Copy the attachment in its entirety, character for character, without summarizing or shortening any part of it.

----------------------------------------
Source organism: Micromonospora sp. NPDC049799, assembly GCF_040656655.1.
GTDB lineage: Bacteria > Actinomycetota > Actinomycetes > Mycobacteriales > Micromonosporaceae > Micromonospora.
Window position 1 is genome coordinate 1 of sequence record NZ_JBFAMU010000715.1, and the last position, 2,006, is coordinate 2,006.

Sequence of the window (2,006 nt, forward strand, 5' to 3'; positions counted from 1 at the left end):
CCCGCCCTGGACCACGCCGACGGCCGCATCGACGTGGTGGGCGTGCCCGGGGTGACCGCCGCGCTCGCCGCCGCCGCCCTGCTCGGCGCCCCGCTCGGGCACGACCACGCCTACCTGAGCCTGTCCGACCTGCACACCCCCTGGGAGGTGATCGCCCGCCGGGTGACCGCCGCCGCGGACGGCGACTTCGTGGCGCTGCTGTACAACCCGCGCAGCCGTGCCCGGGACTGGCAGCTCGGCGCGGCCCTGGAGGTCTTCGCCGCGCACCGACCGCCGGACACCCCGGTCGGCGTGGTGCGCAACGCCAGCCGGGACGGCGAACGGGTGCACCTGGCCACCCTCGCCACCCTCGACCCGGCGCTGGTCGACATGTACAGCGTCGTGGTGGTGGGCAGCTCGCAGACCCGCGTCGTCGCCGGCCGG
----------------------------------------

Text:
Source organism: Micromonospora sp. NPDC049799, assembly GCF_040656655.1.
GTDB lineage: Bacteria > Actinomycetota > Actinomycetes > Mycobacteriales > Micromonosporaceae > Micromonospora.
Window position 1 is genome coordinate 1 of sequence record NZ_JBFAMU010000715.1, and the last position, 2,006, is coordinate 2,006.

Sequence of the window (2,006 nt, forward strand, 5' to 3'; positions counted from 1 at the left end):
CCCGCCCTGGACCACGCCGACGGCCGCATCGACGTGGTGGGCGTGCCCGGGGTGACCGCCGCGCTCGCCGCCGCCGCCCTGCTCGGCGCCCCGCTCGGGCACGACCACGCCTACCTGAGCCTGTCCGACCTGCACACCCCCTGGGAGGTGATCGCCCGCCGGGTGACCGCCGCCGCGGACGGCGACTTCGTGGCGCTGCTGTACAACCCGCGCAGCCGTGCCCGGGACTGGCAGCTCGGCGCGGCCCTGGAGGTCTTCGCCGCGCACCGACCGCCGGACACCCCGGTCGGCGTGGTGCGCAACGCCAGCCGGGACGGCGAACGGGTGCACCTGGCCACCCTCGCCACCCTCGACCCGGCGCTGGTCGACATGTACAGCGTCGTGGTGGTGGGCAGCTCGCAGACCCGCGTCGTCGCCGGCCGG